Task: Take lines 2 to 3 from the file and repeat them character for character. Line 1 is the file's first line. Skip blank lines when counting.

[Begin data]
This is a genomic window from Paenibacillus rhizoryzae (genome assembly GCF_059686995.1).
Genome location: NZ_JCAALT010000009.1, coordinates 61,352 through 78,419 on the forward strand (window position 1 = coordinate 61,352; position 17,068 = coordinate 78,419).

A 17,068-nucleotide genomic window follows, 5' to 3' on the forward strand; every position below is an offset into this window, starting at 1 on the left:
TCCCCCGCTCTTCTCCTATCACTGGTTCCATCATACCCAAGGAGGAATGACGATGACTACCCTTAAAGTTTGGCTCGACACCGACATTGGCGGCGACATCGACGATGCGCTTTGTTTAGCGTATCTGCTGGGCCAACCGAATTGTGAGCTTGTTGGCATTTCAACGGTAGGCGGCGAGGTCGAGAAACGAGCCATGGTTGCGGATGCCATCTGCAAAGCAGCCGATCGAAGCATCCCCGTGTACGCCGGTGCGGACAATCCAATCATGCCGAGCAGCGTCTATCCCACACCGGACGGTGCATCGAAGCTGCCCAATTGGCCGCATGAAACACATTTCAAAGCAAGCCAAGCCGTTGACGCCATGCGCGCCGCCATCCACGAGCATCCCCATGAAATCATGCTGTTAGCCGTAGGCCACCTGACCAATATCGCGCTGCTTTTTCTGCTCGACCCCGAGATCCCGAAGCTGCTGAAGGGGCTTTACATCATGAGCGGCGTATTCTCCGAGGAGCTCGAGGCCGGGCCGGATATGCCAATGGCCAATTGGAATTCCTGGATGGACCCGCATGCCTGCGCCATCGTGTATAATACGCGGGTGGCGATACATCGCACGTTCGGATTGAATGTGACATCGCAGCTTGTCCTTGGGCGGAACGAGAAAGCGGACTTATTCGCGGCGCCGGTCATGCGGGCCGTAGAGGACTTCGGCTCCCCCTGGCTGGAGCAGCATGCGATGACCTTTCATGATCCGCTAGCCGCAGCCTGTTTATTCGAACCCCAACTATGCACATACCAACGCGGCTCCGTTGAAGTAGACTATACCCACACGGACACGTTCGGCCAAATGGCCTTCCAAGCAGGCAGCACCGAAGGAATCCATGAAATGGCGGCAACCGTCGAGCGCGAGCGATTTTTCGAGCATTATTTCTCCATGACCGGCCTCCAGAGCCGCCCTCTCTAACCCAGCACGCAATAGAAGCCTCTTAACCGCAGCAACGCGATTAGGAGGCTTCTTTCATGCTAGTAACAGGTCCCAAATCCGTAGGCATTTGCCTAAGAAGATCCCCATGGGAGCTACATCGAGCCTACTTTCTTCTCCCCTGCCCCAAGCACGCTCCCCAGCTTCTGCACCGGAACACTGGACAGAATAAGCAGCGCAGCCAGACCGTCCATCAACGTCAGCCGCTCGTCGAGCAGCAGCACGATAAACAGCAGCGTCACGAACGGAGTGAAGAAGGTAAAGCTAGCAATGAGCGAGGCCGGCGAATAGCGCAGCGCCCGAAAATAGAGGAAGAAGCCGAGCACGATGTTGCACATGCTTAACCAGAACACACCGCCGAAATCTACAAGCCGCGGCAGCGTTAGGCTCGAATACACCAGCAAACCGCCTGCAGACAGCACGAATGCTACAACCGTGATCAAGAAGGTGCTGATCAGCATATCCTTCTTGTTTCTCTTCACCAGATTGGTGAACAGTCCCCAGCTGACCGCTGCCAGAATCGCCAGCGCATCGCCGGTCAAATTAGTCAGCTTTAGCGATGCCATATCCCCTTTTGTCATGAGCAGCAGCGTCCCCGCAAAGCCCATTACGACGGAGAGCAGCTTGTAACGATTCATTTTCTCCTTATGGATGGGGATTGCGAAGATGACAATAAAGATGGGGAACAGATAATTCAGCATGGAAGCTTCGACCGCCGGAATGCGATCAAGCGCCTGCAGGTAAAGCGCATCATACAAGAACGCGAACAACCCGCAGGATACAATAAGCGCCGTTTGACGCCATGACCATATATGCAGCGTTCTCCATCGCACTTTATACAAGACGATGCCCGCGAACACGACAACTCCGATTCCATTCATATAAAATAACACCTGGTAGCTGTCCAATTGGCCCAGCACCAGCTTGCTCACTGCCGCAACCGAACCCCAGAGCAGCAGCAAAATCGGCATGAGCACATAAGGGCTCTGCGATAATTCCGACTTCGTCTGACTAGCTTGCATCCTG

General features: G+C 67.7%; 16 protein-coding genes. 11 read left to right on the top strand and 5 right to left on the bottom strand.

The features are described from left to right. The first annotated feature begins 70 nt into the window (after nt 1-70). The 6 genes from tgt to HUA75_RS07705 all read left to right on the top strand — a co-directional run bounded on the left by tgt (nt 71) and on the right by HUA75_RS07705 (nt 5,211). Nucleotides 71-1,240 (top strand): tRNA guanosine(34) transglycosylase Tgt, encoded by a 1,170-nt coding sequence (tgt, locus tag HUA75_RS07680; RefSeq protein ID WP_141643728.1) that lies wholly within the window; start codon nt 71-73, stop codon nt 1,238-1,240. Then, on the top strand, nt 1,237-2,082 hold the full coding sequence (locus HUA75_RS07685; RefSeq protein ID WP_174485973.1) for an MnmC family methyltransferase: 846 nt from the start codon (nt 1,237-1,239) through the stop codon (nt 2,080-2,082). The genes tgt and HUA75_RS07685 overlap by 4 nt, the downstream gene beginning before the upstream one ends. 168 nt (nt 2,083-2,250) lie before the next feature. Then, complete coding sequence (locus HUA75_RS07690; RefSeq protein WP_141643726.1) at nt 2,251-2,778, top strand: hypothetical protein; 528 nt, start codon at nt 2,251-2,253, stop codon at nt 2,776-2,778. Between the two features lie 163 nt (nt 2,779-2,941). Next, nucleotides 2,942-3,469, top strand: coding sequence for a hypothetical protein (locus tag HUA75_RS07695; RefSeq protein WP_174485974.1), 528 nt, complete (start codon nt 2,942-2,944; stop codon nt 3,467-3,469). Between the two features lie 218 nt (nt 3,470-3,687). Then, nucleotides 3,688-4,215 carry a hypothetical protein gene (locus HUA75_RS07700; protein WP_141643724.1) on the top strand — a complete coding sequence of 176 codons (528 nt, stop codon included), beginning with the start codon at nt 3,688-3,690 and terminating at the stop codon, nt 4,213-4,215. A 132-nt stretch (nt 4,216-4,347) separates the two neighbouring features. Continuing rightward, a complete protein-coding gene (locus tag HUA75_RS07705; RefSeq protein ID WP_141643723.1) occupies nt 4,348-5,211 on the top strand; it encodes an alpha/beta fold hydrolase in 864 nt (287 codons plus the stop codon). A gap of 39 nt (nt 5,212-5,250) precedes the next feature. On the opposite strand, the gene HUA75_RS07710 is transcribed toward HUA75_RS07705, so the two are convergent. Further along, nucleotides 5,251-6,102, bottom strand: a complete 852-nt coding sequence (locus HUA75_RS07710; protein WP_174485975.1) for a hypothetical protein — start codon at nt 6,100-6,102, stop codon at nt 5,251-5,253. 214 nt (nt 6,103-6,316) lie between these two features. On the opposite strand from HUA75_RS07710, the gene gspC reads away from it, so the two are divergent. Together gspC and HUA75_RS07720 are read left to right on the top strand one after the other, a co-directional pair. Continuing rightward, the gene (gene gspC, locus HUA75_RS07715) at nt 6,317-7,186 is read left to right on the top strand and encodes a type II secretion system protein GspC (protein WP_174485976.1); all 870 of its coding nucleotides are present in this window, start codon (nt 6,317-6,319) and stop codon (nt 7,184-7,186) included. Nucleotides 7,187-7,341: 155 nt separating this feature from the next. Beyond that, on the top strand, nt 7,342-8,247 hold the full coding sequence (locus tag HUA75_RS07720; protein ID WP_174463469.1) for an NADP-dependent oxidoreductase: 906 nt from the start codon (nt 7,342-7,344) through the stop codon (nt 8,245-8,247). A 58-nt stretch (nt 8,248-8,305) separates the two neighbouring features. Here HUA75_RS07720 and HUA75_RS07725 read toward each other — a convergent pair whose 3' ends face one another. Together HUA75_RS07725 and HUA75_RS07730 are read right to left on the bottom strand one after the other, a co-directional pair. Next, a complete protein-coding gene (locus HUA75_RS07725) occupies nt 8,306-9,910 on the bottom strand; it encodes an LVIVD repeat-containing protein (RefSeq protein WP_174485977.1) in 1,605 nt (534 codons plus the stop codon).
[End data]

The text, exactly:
Genome location: NZ_JCAALT010000009.1, coordinates 61,352 through 78,419 on the forward strand (window position 1 = coordinate 61,352; position 17,068 = coordinate 78,419).

A 17,068-nucleotide genomic window follows, 5' to 3' on the forward strand; every position below is an offset into this window, starting at 1 on the left: